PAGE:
I’m so rattled I hardly notice Cristina crossing the street in her tiny pink shorts, with her graceful, jaunty gait. She kissed me twice on each cheek and I inhaled her flowery scent. Cristina smelled like a spring flower, a simple white flower. What she then said I‘m not sure I can believe myself. Still, I know I didn’t imagine it. She really did say it, however unlikely it seems. In a whisper, she said to me:

‘A bunch of us saw it, in our yards, on the riverbank, in… Apparently there were even people who saw it in the schoolyard. The mayor… the mayor knows all about it. He saw it too. Something black, and quick. Oh, there were plenty of people who saw it. What could I have answered, if not:

‘But what is it?’

Cristina shrugs, vaguely spreading her arms. Her chin tenses, quivers. Cristina is usually such an impetuous woman that at first I don’t grasp the depth of her distress.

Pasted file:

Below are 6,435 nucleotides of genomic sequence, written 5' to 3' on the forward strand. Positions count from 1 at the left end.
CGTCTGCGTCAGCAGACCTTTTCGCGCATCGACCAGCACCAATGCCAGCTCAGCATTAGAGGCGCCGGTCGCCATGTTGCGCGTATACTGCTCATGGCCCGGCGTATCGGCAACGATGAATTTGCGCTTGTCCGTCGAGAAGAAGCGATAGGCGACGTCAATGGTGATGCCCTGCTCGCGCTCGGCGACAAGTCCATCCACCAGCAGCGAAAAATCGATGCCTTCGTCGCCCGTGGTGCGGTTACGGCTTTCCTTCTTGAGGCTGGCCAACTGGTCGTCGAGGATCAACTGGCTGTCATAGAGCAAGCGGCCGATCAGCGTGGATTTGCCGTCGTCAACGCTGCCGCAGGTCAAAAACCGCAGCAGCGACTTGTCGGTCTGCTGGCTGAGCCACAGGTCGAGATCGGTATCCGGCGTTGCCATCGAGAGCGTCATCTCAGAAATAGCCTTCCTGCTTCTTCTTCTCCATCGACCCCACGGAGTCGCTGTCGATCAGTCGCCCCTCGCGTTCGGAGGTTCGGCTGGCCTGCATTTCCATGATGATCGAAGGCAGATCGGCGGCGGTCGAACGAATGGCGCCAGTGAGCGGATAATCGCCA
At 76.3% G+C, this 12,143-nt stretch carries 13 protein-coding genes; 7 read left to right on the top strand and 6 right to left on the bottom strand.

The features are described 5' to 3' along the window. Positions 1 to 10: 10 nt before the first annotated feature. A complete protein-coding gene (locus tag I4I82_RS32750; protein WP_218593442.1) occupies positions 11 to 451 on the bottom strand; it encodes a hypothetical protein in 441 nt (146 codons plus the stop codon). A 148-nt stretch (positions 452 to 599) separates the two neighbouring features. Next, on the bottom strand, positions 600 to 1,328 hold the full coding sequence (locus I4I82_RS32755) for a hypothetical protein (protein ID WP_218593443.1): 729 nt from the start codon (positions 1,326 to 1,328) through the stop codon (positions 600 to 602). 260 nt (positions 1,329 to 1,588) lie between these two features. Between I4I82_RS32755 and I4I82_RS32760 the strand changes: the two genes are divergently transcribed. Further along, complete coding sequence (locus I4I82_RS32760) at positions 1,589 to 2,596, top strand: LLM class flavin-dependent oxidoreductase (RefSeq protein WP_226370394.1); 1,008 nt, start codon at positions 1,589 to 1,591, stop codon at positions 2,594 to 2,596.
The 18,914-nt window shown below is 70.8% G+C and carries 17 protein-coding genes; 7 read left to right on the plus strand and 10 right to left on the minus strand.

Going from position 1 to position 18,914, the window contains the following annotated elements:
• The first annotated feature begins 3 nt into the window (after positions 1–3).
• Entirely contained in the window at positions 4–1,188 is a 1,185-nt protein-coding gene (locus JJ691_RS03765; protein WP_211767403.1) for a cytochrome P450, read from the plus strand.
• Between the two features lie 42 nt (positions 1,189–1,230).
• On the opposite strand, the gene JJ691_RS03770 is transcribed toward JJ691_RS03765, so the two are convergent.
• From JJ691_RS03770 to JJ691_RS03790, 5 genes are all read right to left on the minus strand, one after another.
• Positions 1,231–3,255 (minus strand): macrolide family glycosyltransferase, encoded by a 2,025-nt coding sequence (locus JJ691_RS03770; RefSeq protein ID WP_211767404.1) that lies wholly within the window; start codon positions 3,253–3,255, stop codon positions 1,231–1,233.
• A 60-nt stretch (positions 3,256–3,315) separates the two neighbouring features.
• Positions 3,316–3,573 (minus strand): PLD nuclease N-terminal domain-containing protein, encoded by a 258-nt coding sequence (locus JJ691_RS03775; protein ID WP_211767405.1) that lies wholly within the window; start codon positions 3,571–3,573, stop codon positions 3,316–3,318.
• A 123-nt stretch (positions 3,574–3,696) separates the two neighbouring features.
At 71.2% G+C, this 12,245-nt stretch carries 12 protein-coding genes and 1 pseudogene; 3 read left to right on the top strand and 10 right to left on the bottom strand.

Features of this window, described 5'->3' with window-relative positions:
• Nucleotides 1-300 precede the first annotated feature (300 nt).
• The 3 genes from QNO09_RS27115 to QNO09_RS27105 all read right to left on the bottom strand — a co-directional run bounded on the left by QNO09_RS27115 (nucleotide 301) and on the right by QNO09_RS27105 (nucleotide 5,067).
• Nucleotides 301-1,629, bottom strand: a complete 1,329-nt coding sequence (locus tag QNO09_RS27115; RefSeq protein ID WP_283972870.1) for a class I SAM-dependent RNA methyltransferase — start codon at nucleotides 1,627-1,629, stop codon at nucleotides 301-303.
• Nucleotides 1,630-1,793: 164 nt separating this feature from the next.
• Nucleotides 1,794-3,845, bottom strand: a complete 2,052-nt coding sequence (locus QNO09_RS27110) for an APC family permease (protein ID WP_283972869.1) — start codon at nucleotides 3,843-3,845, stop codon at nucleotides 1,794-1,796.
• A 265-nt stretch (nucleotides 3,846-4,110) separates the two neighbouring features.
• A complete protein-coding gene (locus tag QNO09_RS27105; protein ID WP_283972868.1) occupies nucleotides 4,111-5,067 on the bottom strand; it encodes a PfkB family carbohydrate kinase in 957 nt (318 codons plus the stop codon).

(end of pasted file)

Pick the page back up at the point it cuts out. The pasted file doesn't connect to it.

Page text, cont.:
‘No one knows,’ she murmurs.

Cristina is very pretty. Little girls turn and stare when she walks by. I’m proud to have such a charming, vivacious woman as my friend, a woman who can wear a pair of tiny pink shorts with credibility and good humor. I’m grateful to her, because now I recognise her so perfectly. I put one arm around her shoulder to reassure her, I’m not sure about what. Her shoulders sag. She’s completely disarmed. Seeing that, I don’t press her to tell me anything more.

‘The town’s sent some workers to go search the school grounds,’ Cristina continues. I’m on my way there myself. I’m worried.’

Why so worried, I ask myself, since she doesn’t have any children? And consequently, I ask myself: did I recognise her as perfectly as I thought?